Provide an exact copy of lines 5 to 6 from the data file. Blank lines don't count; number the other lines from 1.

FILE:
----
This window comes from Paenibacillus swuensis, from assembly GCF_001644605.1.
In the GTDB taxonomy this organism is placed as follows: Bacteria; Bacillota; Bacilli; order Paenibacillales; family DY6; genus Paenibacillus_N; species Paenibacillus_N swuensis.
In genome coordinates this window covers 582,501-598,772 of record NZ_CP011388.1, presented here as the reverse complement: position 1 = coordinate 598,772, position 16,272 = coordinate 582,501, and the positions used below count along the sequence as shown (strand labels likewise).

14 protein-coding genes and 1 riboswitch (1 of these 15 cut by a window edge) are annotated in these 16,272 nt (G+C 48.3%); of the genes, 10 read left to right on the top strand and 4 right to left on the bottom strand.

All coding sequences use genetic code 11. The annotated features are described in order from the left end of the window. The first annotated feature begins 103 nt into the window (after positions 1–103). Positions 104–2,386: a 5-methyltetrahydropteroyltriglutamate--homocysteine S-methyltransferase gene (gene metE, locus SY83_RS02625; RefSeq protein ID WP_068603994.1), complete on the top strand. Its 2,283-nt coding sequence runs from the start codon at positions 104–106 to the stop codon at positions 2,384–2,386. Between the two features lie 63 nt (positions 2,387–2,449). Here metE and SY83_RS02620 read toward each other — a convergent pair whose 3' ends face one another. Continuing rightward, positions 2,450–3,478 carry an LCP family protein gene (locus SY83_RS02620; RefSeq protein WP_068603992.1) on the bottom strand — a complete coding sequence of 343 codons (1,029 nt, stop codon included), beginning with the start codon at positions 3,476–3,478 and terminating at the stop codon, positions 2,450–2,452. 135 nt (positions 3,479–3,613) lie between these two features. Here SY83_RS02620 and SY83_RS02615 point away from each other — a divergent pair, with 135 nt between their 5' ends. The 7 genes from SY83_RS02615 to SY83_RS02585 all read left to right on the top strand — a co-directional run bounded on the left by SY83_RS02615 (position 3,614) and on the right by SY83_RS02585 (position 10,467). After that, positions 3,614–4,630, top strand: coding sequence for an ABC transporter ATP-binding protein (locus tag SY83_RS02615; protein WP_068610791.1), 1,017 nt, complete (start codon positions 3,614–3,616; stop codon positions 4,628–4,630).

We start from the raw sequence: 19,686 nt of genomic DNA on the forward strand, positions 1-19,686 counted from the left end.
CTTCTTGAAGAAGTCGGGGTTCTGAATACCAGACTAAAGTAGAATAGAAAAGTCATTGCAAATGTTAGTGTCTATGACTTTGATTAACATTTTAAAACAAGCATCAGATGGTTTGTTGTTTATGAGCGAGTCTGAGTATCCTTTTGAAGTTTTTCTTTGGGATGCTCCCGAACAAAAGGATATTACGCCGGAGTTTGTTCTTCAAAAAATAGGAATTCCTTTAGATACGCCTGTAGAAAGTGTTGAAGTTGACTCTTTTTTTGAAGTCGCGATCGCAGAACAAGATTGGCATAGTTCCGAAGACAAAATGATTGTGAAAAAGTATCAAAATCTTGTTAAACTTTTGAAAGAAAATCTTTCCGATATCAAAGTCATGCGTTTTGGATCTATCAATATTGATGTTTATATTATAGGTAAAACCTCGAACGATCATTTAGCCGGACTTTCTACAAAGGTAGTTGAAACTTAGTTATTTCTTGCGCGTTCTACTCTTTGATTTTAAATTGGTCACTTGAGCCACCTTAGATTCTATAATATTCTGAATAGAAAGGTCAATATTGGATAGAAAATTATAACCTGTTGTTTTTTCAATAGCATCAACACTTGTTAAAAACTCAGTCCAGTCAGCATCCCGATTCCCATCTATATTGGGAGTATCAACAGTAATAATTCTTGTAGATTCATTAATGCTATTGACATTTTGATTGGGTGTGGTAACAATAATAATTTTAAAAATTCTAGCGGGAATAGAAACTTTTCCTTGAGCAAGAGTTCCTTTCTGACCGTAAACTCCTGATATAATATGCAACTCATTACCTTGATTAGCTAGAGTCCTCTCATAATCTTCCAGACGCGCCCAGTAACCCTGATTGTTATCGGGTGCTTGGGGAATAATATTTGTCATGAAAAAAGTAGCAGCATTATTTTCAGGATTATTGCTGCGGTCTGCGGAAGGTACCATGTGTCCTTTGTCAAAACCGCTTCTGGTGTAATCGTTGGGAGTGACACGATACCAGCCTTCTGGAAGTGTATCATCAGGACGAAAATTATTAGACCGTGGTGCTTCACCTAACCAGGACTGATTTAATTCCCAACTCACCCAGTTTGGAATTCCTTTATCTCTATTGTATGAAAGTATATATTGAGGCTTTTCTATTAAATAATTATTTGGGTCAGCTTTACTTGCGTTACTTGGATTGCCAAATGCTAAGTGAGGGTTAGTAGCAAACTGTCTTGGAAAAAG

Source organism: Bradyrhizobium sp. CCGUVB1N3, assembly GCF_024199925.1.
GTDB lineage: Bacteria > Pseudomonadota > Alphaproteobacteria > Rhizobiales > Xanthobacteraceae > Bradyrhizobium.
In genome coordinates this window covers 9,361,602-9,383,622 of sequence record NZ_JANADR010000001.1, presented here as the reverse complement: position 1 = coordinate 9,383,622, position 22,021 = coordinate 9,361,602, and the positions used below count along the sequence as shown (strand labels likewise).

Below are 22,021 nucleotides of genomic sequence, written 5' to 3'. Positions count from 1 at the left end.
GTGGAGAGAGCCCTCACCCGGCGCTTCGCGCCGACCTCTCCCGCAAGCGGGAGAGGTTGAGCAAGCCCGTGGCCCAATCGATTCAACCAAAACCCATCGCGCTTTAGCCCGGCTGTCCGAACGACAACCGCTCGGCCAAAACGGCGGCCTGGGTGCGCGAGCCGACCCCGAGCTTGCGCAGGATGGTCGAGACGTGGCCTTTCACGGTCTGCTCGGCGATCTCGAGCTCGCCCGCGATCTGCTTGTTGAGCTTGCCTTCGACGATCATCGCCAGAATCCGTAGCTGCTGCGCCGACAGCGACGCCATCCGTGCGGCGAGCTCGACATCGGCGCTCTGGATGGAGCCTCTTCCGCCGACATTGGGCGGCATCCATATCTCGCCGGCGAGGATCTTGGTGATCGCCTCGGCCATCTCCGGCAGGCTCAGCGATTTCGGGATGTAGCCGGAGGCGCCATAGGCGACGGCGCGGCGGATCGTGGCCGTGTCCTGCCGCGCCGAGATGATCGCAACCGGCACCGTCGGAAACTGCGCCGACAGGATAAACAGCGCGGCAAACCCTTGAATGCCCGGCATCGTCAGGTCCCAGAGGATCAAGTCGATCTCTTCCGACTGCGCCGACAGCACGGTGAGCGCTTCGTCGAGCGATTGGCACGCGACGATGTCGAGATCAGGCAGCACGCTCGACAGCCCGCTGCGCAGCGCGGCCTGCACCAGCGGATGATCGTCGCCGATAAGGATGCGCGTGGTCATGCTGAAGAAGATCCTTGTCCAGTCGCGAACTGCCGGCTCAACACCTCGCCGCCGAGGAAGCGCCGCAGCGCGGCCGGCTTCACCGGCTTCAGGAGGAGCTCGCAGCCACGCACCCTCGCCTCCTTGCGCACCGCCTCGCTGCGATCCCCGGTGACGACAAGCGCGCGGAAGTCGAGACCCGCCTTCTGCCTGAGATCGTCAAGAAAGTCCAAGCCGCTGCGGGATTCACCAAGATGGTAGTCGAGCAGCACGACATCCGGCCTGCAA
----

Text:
All coding sequences use genetic code 11. The annotated features are described in order from the left end of the window. The first annotated feature begins 103 nt into the window (after positions 1–103). Positions 104–2,386: a 5-methyltetrahydropteroyltriglutamate--homocysteine S-methyltransferase gene (gene metE, locus SY83_RS02625; RefSeq protein ID WP_068603994.1), complete on the top strand. Its 2,283-nt coding sequence runs from the start codon at positions 104–106 to the stop codon at positions 2,384–2,386. Between the two features lie 63 nt (positions 2,387–2,449). Here metE and SY83_RS02620 read toward each other — a convergent pair whose 3' ends face one another. Continuing rightward, positions 2,450–3,478 carry an LCP family protein gene (locus SY83_RS02620; RefSeq protein WP_068603992.1) on the bottom strand — a complete coding sequence of 343 codons (1,029 nt, stop codon included), beginning with the start codon at positions 3,476–3,478 and terminating at the stop codon, positions 2,450–2,452. 135 nt (positions 3,479–3,613) lie between these two features. Here SY83_RS02620 and SY83_RS02615 point away from each other — a divergent pair, with 135 nt between their 5' ends. The 7 genes from SY83_RS02615 to SY83_RS02585 all read left to right on the top strand — a co-directional run bounded on the left by SY83_RS02615 (position 3,614) and on the right by SY83_RS02585 (position 10,467). After that, positions 3,614–4,630, top strand: coding sequence for an ABC transporter ATP-binding protein (locus tag SY83_RS02615; protein WP_068610791.1), 1,017 nt, complete (start codon positions 3,614–3,616; stop codon positions 4,628–4,630).

We start from the raw sequence: 19,686 nt of genomic DNA on the forward strand, positions 1-19,686 counted from the left end.